Training Police to Deal with Addiction

Training Police to Deal with Addiction

Rutgers’ Center of Alcohol Studies helps police officers see themselves as doing more than saving someone who will be in the same situation again in the near future

addiction sign
Opioid addiction is the leading cause of accidental death in the United States; the heroin death rate in New Jersey is three times the national rate.
Rutgers University has begun offering free training to help New Jersey police departments deal with addiction.

The training, developed by the Center of Alcohol Studies and funded by the Christopher D. Smithers Foundation, intends to break the cycle of addiction by helping police officers show people with substance use disorders and their families the alternatives to addiction – especially to opioids – in a non-judgmental, non-threatening way.

Opioid addiction is the leading cause of accidental death in the United States, taking 28,893 lives nationally in 2014 – 19,893 from prescription painkillers and 10,574 from heroin, according to the Centers for Disease Control. The heroin death rate in New Jersey is three times the national rate.

Police officers often encounter people who struggle with addiction after an overdose – frequently administering a dose of naloxone to counteract the effects of the opioid and save their life. This experience, repeated over and over, often with the same people, can lead officers to take a jaded view of addiction, according to Frank Greenagel, an instructor in the Center of Alcohol Studies, who delivers the training.

“What you hear cops say is, ‘Hey, I just Narcanned (Narcan is a brand of naloxone) another burglar today,’” says Greenagel, a clinical social worker who is licensed in three states and specializes in addiction and treatment. “The fact is cops aren’t trained to deal with these situations beyond saving the person’s life and making arrests.”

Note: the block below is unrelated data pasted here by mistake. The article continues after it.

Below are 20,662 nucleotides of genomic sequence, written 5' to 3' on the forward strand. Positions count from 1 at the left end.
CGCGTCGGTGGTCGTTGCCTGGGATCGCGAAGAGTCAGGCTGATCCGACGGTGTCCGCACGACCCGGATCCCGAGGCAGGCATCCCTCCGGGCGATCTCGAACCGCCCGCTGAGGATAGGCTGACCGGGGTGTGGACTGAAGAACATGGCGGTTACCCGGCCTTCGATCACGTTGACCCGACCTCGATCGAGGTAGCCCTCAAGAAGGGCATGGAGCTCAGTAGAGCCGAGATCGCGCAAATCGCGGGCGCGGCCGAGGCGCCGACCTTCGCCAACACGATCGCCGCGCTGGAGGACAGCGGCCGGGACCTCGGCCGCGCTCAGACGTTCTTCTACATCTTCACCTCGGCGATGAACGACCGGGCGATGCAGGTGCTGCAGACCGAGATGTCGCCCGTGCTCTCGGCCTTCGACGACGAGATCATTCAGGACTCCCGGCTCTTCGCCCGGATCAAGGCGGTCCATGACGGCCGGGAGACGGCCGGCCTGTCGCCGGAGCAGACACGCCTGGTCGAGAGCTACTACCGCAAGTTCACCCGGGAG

“These events are very emotionally charged,” says Marsha Bates, acting director of the Center of Alcohol Studies. “If the officers can use them as teachable moments, they might be able to guide people toward evidence- based treatment.”

The new training addresses this issue –  introducing police to strategies for engaging and helping individuals under the influence of alcohol and drugs, identifying those with substance abuse disorders who are in need of immediate treatment, de-stigmatizing addiction by understanding how the brain can be hijacked by these substances, and intervening to reduce the recidivism rate.

The Warren Police Department in Somerset County has taken the on-site training, and the Bergen County Sherriff’s Department has scheduled training.

During the training sessions, Greenagel acknowledges that police officers often deal with people on the worst days of their lives, and that the stress of doing this has a cumulative effect on the officers. He asks his audience rhetorically, “Why did you join?” He then displays a slide that answers, tongue-in-cheek: “for the paperwork, the long hours, for the chance to meet drug addicts.”

But the training also explores the physiological and psychological nature of addiction as a disease that changes brain structure and function. These changes affect the drug user’s behavior and their families. Knowing that addiction is a chronic relapsing disease, knowing that effective treatment is available, and sharing that information with people who really need it, Bates and Greenagel believe, will help police officers see themselves as doing more than saving someone who will be in the same situation again in the near future.

“Law enforcement officers have all sorts of tasks piled on top of them that society wants done, and they’re not really trained to do many of them,” Greenagel says. “Our line is ‘It never has to be this bad again." 


Media Contact: Ken Branson, 848-932-0580, cell 908-797-2590, kbranson@ucm.rutgers.edu